The marcescent leaves of oak and beech trees result because of lack of the abscission layer enzyme. Because marsescence occurs mostly in juvenile trees, this slowing process of leaf loss may be beneficial for growth and nutrient sequestration, given that smaller trees often receive less sunlight.
As the tree prepares to lose its leaves, chlorophyll breaks down, revealing previously masked pigments. These may include yellow flavonoids and xanthophylls, yellow to orange carotenoids (e.g. beta-carotene, lutein, and lycopene). In many plants, anthocyanins, also flavenoids, are only being produced in the fall; so, while all other pigments are waning in the fall, these are increasing in the fall.
Why are Anthocyanins Produced in the Fall When Other Pigments are Waning?
Triggered by an increased concentration of sugars in the leaves, anthocyanins (deep red, magenta to purple pigments) are synthesized in the fall. CompoundChem tells us that their intensity and colour is affected by the acidity of the tree sap. Anthocyanins may protect the leaves from light damage and extend the amount of time before they shed, allowing more nutrients to be sequestered. Kew.org suggests that anthocyanins may also either protect the leaf from cold temperatures or deter pests, such as aphids. “Presence of these coloured compounds might allow the tree longer to reabsorb other valuable nutrients as temperatures drop in autumn.”
How Weather Affects Fall Colours
ESF tells us that temperature, light, and water supply influence the degree and duration of fall color. “Low temperatures above freezing will favor anthocyanin formation producing bright reds in maples. However, early frost will weaken the brilliant red color. Rainy and/or overcast days tend to increase the intensity of fall colors. The best time to enjoy the autumn color would be on a clear, dry, and cool (not freezing) day.” Kew.org shares that “a warm dry ‘Indian summer’ followed by colder nights is the best combination, keeping the leaves working later and then shortening the leaf drop process. That way, more compounds remain in the leaf and there is less time for them to slowly break down to brown before the leaves drop.”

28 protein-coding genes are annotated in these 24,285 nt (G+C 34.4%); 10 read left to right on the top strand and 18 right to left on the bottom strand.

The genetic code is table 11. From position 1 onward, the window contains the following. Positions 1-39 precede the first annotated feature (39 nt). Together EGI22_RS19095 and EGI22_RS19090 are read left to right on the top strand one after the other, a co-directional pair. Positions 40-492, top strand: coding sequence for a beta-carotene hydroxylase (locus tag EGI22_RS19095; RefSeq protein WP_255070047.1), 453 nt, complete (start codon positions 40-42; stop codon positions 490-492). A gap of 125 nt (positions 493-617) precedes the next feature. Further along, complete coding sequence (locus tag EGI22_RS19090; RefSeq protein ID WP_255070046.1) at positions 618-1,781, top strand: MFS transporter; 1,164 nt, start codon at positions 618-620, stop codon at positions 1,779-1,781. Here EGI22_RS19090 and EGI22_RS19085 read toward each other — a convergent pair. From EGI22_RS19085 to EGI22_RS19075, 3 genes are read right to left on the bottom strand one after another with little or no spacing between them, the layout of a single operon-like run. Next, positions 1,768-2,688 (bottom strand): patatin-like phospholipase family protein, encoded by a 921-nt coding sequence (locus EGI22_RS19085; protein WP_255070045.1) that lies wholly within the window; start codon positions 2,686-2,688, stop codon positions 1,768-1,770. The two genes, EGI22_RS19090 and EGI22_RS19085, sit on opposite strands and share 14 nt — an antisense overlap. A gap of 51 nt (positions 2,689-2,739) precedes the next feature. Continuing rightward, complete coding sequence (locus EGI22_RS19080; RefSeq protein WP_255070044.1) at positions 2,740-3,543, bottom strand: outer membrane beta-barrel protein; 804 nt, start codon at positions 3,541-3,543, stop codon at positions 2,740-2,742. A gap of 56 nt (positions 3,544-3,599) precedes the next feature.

Field, Taylor S. et al. 2001. “Why Leaves Turn Red in Autumn. The Role of Anthocyanins in Senescing Leaves of Red-Osier Dogwood.” Plant Physiol. 127(2): 566-574.
Frazer, Jennifer. 2015. “Root Fungi Can Turn Pine Trees Into Carnivores—or at Least Accomplices.” Scientific American, May 12, 2015. Online: https://blogs.scientificamerican.com/artful-amoeba/root-fungi-can-turn-pine-trees-into- carnivores-8212-or-at-least-accomplices/
Hardy, Rich. 2020. “The 500-million-year-old reason behind the unique scent of rain” New Atlas.
Lee, David W. et al. 2003. “Pigment dynamics and autumn leaf senescence in a New England deciduous forest, eastern USA. Ecological Research 18: 677-694.
Munteanu, N. 2019. “The Ecology of Story: World as Character.” Pixl Press, Vancouver, BC. 198pp. (Section 2.7 Evolutionary Strategies)
Munteanu, N. 2020. “A Diary in the Age of Water.” Inanna Publications, Toronto. 300pp.
Nina Munteanu is a Canadian ecologist / limnologist and novelist. She is co-editor of Europa SF and currently teaches writing courses at George Brown College and the University of Toronto. Visit www.ninamunteanu.ca for the latest on her books. Nina’s bilingual “La natura dell’acqua / The Way of Water” was published by Mincione Edizioni in Rome. Her non-fiction book “Water Is…” by Pixl Press (Vancouver) was selected by Margaret Atwood in the New York Times ‘Year in Reading’ and was chosen as the 2017 Summer Read by Water Canada. Her novel “A Diary in the Age of Water” was released by Inanna Publications (Toronto) in June 2020.